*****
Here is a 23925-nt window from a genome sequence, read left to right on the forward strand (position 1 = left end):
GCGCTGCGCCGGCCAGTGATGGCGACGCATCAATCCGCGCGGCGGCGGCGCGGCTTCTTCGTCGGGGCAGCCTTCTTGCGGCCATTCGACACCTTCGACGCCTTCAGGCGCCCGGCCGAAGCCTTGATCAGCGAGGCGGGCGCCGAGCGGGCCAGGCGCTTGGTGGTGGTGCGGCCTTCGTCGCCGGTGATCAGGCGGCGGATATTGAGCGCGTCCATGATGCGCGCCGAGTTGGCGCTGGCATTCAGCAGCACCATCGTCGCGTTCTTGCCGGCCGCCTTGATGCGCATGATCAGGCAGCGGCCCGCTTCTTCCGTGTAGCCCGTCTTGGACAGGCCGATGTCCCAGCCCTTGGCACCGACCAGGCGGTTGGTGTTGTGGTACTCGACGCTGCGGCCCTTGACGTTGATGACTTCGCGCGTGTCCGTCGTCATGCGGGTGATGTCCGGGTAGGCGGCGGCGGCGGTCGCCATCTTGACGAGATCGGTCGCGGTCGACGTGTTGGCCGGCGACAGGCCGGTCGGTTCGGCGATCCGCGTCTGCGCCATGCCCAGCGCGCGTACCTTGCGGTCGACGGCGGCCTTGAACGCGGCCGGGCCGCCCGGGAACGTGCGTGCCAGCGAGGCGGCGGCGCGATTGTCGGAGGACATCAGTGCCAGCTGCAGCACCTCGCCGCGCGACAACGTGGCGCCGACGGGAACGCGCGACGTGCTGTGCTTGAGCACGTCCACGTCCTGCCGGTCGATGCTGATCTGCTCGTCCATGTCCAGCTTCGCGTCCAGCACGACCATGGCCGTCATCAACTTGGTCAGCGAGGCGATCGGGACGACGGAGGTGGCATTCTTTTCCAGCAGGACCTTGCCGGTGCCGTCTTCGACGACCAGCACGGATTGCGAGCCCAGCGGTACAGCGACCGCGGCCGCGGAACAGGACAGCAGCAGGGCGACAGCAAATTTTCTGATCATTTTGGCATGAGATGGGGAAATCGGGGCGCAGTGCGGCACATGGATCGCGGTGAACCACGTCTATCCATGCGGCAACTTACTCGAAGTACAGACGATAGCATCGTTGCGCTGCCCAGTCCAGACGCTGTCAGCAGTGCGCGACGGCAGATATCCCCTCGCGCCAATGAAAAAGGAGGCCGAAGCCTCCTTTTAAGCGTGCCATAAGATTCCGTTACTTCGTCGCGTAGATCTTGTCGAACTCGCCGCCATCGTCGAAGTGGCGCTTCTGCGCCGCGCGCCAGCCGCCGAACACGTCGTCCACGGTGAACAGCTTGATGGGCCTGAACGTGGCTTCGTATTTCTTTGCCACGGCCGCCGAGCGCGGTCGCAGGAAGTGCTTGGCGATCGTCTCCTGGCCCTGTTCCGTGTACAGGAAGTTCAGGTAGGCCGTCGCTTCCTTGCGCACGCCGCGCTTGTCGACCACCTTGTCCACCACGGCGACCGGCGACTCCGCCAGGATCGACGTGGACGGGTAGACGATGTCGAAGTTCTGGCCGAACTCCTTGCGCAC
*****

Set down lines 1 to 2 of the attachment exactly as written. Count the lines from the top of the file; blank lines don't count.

Here is a 23925-nt window from a genome sequence, read left to right on the forward strand (position 1 = left end):
GCGCTGCGCCGGCCAGTGATGGCGACGCATCAATCCGCGCGGCGGCGGCGCGGCTTCTTCGTCGGGGCAGCCTTCTTGCGGCCATTCGACACCTTCGACGCCTTCAGGCGCCCGGCCGAAGCCTTGATCAGCGAGGCGGGCGCCGAGCGGGCCAGGCGCTTGGTGGTGGTGCGGCCTTCGTCGCCGGTGATCAGGCGGCGGATATTGAGCGCGTCCATGATGCGCGCCGAGTTGGCGCTGGCATTCAGCAGCACCATCGTCGCGTTCTTGCCGGCCGCCTTGATGCGCATGATCAGGCAGCGGCCCGCTTCTTCCGTGTAGCCCGTCTTGGACAGGCCGATGTCCCAGCCCTTGGCACCGACCAGGCGGTTGGTGTTGTGGTACTCGACGCTGCGGCCCTTGACGTTGATGACTTCGCGCGTGTCCGTCGTCATGCGGGTGATGTCCGGGTAGGCGGCGGCGGCGGTCGCCATCTTGACGAGATCGGTCGCGGTCGACGTGTTGGCCGGCGACAGGCCGGTCGGTTCGGCGATCCGCGTCTGCGCCATGCCCAGCGCGCGTACCTTGCGGTCGACGGCGGCCTTGAACGCGGCCGGGCCGCCCGGGAACGTGCGTGCCAGCGAGGCGGCGGCGCGATTGTCGGAGGACATCAGTGCCAGCTGCAGCACCTCGCCGCGCGACAACGTGGCGCCGACGGGAACGCGCGACGTGCTGTGCTTGAGCACGTCCACGTCCTGCCGGTCGATGCTGATCTGCTCGTCCATGTCCAGCTTCGCGTCCAGCACGACCATGGCCGTCATCAACTTGGTCAGCGAGGCGATCGGGACGACGGAGGTGGCATTCTTTTCCAGCAGGACCTTGCCGGTGCCGTCTTCGACGACCAGCACGGATTGCGAGCCCAGCGGTACAGCGACCGCGGCCGCGGAACAGGACAGCAGCAGGGCGACAGCAAATTTTCTGATCATTTTGGCATGAGATGGGGAAATCGGGGCGCAGTGCGGCACATGGATCGCGGTGAACCACGTCTATCCATGCGGCAACTTACTCGAAGTACAGACGATAGCATCGTTGCGCTGCCCAGTCCAGACGCTGTCAGCAGTGCGCGACGGCAGATATCCCCTCGCGCCAATGAAAAAGGAGGCCGAAGCCTCCTTTTAAGCGTGCCATAAGATTCCGTTACTTCGTCGCGTAGATCTTGTCGAACTCGCCGCCATCGTCGAAGTGGCGCTTCTGCGCCGCGCGCCAGCCGCCGAACACGTCGTCCACGGTGAACAGCTTGATGGGCCTGAACGTGGCTTCGTATTTCTTTGCCACGGCCGCCGAGCGCGGTCGCAGGAAGTGCTTGGCGATCGTCTCCTGGCCCTGTTCCGTGTACAGGAAGTTCAGGTAGGCCGTCGCTTCCTTGCGCACGCCGCGCTTGTCGACCACCTTGTCCACCACGGCGACCGGCGACTCCGCCAGGATCGACGTGGACGGGTAGACGATGTCGAAGTTCTGGCCGAACTCCTTGCGCAC